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Skype Founders Want To Buy VoIP Service Back From eBay
The most interesting eBay auction these days isn't even on the online auction company's listings of items for sale -- it's eBay's very own Skype VoIP calling unit.
The most recent potential bidders are Skype's founders, Niklas Zennstrom and Janus Friis, who sold Skype Technologies to eBay in September 2005 for $2.6 billion and later considerations. According to media reports, Zennstrom and Friis have been making the rounds of venture capitalists gauging their interest in bidding for Skype and returning it to standalone status.
EBay has said it won't comment on rumors, but The New York Times cited analysts who said that eBay would expect to obtain a price of at least $1.7 billion. Any negotiations could be complicated by an intellectual property dispute in which Zennstrom and Janus claim certain rights over eBay in peer-to-peer technologies.
A spin -of Skype by eBay wouldn't be entirely unexpected as, several months ago, eBay chief executive John Donahoe signaled the VoIP operation could be sold off if it didn't represent synergistic value for eBay's core businesses. When eBay acquired Skype, the online auction company had hopes Skype would be particularly useful in linking with the auction practice and its PayPal payments business.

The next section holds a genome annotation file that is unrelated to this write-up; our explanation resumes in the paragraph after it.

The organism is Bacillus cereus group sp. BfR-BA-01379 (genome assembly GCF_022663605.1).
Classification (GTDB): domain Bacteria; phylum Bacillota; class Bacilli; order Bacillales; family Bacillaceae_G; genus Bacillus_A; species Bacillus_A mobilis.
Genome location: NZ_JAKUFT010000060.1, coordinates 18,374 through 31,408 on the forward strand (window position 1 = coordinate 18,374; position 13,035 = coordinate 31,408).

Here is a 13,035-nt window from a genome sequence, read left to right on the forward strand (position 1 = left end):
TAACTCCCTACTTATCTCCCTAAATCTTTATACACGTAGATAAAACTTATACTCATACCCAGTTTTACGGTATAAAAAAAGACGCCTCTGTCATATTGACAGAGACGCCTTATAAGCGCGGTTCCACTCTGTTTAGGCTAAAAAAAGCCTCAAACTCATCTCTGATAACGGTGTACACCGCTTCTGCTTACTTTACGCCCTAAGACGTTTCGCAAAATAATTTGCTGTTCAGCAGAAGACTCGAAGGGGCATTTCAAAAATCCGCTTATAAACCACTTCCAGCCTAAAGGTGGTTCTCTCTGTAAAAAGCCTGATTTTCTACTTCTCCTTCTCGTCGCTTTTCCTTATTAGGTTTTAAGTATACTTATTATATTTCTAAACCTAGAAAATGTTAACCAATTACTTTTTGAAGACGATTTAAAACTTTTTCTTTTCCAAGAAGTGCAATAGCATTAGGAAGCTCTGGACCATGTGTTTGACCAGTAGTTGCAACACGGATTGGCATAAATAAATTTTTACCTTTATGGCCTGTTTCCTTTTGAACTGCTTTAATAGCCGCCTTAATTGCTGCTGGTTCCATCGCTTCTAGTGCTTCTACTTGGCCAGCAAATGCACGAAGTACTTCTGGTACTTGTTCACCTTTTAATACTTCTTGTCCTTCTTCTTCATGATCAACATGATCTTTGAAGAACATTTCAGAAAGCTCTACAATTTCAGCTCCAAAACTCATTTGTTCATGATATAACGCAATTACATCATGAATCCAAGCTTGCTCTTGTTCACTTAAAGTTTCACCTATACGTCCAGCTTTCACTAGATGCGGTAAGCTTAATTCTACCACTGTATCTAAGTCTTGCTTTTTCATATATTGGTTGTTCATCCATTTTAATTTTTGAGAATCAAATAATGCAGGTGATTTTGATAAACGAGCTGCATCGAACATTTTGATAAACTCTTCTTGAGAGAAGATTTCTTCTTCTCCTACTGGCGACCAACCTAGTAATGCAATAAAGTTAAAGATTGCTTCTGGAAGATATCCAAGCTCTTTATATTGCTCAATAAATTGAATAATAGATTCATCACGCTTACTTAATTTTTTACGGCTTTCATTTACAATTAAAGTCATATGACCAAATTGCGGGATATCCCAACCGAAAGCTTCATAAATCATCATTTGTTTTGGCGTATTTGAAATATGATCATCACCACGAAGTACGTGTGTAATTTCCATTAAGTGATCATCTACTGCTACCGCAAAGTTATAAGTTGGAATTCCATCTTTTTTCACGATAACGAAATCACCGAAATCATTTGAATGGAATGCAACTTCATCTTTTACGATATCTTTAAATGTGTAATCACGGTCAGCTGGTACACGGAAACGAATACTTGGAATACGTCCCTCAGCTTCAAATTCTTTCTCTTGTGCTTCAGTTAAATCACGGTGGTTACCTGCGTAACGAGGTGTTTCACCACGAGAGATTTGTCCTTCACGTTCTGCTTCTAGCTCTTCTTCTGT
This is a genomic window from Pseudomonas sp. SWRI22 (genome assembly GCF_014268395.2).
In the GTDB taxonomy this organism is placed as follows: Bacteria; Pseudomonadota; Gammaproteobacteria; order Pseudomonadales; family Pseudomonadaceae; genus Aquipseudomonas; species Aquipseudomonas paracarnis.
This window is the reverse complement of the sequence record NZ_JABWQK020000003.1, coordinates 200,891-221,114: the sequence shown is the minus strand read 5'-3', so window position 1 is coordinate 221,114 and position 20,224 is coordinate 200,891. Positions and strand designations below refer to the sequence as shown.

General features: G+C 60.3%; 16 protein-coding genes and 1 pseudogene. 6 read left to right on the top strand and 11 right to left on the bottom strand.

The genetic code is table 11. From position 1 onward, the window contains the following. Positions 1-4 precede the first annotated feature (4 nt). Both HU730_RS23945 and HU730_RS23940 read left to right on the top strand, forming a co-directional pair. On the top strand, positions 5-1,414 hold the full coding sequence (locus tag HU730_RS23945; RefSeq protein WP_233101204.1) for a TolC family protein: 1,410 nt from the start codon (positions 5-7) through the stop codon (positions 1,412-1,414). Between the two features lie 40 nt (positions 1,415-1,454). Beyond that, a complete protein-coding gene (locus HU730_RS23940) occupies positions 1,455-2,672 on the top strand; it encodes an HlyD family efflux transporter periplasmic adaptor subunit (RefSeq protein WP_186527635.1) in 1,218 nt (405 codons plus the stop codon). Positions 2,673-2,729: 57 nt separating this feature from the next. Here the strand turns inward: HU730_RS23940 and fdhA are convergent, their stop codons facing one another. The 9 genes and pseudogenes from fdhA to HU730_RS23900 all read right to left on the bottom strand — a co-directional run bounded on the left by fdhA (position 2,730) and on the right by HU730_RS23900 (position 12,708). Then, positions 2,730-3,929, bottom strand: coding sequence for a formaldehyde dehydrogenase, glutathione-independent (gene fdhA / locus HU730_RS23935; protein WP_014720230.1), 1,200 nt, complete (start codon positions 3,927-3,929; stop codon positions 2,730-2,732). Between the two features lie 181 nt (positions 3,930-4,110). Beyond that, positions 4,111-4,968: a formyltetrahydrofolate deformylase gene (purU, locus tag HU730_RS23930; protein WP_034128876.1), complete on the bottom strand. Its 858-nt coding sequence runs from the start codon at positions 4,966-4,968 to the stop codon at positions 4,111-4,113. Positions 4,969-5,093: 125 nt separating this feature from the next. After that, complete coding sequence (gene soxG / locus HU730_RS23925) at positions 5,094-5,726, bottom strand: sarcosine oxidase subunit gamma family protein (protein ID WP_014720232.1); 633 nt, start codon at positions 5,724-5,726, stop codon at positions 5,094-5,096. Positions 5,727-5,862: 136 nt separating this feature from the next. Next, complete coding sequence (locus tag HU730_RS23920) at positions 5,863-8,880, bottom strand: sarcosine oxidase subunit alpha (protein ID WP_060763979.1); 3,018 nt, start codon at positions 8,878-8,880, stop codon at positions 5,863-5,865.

Meg Whitman, eBay's chief executive at the time of the 2005 acquisition, summed up hopes for the acquisition by saying: "By combining the two leading ecommerce franchises, eBay and PayPal, with the leader in Internet voice communications, we will create an extraordinarily powerful environment for business on the Net."
Today Whitman is gone, exploring a run for the governorship of California, and the synergies never materialized, but Donahoe has noted that Skype standing alone is a successful and rapidly growing business with more than 405 million users. Skype recently announced it will market Session Initiation Protocol for smaller businesses in a move that will offer the inexpensive calling service to a new major market segment.
While Skype hasn't turned out as eBay originally planned, neither has Joost, the interactive online video company founded by Zennstrom and Friis. Late last year, Joost discontinued major software applications for its video service, although it said users can still watch videos online.
After Zennstrom left the eBay unit in October 2007, he said that eBay had overpaid for Skype. Now, if the reports about his interest in purchasing Skype are accurate, he may be looking to buy the VoIP unit back for a more equitable price.
Before they founded Skype, Zennstrom and Janus co-founded Kazaa, a popular peer-to-peer Internet file-sharing company.
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